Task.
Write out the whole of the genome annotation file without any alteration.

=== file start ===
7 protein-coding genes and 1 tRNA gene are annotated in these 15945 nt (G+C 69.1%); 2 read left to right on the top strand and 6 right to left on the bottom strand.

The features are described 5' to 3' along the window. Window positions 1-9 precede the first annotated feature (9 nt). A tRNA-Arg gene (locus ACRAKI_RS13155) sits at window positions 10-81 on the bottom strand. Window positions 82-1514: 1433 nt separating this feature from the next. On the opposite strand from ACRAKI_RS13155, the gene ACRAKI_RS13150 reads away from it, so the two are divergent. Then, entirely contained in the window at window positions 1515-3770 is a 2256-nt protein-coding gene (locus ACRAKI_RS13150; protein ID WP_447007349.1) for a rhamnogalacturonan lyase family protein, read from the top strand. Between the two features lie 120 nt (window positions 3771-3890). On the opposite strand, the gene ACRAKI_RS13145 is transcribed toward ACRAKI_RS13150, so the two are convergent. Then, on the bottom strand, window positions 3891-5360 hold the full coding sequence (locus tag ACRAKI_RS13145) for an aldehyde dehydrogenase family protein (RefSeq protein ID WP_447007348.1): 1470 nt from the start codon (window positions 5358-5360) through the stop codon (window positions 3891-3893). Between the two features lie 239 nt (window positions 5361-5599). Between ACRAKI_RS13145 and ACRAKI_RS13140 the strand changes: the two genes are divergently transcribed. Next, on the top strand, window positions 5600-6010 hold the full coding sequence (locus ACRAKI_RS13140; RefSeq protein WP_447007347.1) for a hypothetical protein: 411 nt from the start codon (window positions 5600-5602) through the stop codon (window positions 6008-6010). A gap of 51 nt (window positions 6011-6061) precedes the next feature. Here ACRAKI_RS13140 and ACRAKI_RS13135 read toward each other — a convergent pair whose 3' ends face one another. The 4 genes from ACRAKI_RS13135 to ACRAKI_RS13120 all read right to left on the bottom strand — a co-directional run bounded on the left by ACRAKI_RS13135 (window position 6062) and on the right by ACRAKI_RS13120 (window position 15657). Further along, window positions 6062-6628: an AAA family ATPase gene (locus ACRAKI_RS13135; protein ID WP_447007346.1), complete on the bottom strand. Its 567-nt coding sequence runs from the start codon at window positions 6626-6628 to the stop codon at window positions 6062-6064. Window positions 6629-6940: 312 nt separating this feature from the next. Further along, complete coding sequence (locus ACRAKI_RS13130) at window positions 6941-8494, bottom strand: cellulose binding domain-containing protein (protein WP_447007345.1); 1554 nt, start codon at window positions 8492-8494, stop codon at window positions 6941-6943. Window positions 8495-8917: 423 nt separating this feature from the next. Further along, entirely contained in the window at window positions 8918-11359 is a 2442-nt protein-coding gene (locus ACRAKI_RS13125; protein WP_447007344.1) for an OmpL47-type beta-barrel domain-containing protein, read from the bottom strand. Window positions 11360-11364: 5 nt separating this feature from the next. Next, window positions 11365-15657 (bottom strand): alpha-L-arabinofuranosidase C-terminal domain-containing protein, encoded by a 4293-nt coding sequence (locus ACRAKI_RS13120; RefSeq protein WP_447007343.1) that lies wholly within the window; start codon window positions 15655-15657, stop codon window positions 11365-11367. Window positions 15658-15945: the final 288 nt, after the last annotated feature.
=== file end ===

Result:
7 protein-coding genes and 1 tRNA gene are annotated in these 15945 nt (G+C 69.1%); 2 read left to right on the top strand and 6 right to left on the bottom strand.

The features are described 5' to 3' along the window. Window positions 1-9 precede the first annotated feature (9 nt). A tRNA-Arg gene (locus ACRAKI_RS13155) sits at window positions 10-81 on the bottom strand. Window positions 82-1514: 1433 nt separating this feature from the next. On the opposite strand from ACRAKI_RS13155, the gene ACRAKI_RS13150 reads away from it, so the two are divergent. Then, entirely contained in the window at window positions 1515-3770 is a 2256-nt protein-coding gene (locus ACRAKI_RS13150; protein ID WP_447007349.1) for a rhamnogalacturonan lyase family protein, read from the top strand. Between the two features lie 120 nt (window positions 3771-3890). On the opposite strand, the gene ACRAKI_RS13145 is transcribed toward ACRAKI_RS13150, so the two are convergent. Then, on the bottom strand, window positions 3891-5360 hold the full coding sequence (locus tag ACRAKI_RS13145) for an aldehyde dehydrogenase family protein (RefSeq protein ID WP_447007348.1): 1470 nt from the start codon (window positions 5358-5360) through the stop codon (window positions 3891-3893). Between the two features lie 239 nt (window positions 5361-5599). Between ACRAKI_RS13145 and ACRAKI_RS13140 the strand changes: the two genes are divergently transcribed. Next, on the top strand, window positions 5600-6010 hold the full coding sequence (locus ACRAKI_RS13140; RefSeq protein WP_447007347.1) for a hypothetical protein: 411 nt from the start codon (window positions 5600-5602) through the stop codon (window positions 6008-6010). A gap of 51 nt (window positions 6011-6061) precedes the next feature. Here ACRAKI_RS13140 and ACRAKI_RS13135 read toward each other — a convergent pair whose 3' ends face one another. The 4 genes from ACRAKI_RS13135 to ACRAKI_RS13120 all read right to left on the bottom strand — a co-directional run bounded on the left by ACRAKI_RS13135 (window position 6062) and on the right by ACRAKI_RS13120 (window position 15657). Further along, window positions 6062-6628: an AAA family ATPase gene (locus ACRAKI_RS13135; protein ID WP_447007346.1), complete on the bottom strand. Its 567-nt coding sequence runs from the start codon at window positions 6626-6628 to the stop codon at window positions 6062-6064. Window positions 6629-6940: 312 nt separating this feature from the next. Further along, complete coding sequence (locus ACRAKI_RS13130) at window positions 6941-8494, bottom strand: cellulose binding domain-containing protein (protein WP_447007345.1); 1554 nt, start codon at window positions 8492-8494, stop codon at window positions 6941-6943. Window positions 8495-8917: 423 nt separating this feature from the next. Further along, entirely contained in the window at window positions 8918-11359 is a 2442-nt protein-coding gene (locus ACRAKI_RS13125; protein WP_447007344.1) for an OmpL47-type beta-barrel domain-containing protein, read from the bottom strand. Window positions 11360-11364: 5 nt separating this feature from the next. Next, window positions 11365-15657 (bottom strand): alpha-L-arabinofuranosidase C-terminal domain-containing protein, encoded by a 4293-nt coding sequence (locus ACRAKI_RS13120; RefSeq protein WP_447007343.1) that lies wholly within the window; start codon window positions 15655-15657, stop codon window positions 11365-11367. Window positions 15658-15945: the final 288 nt, after the last annotated feature.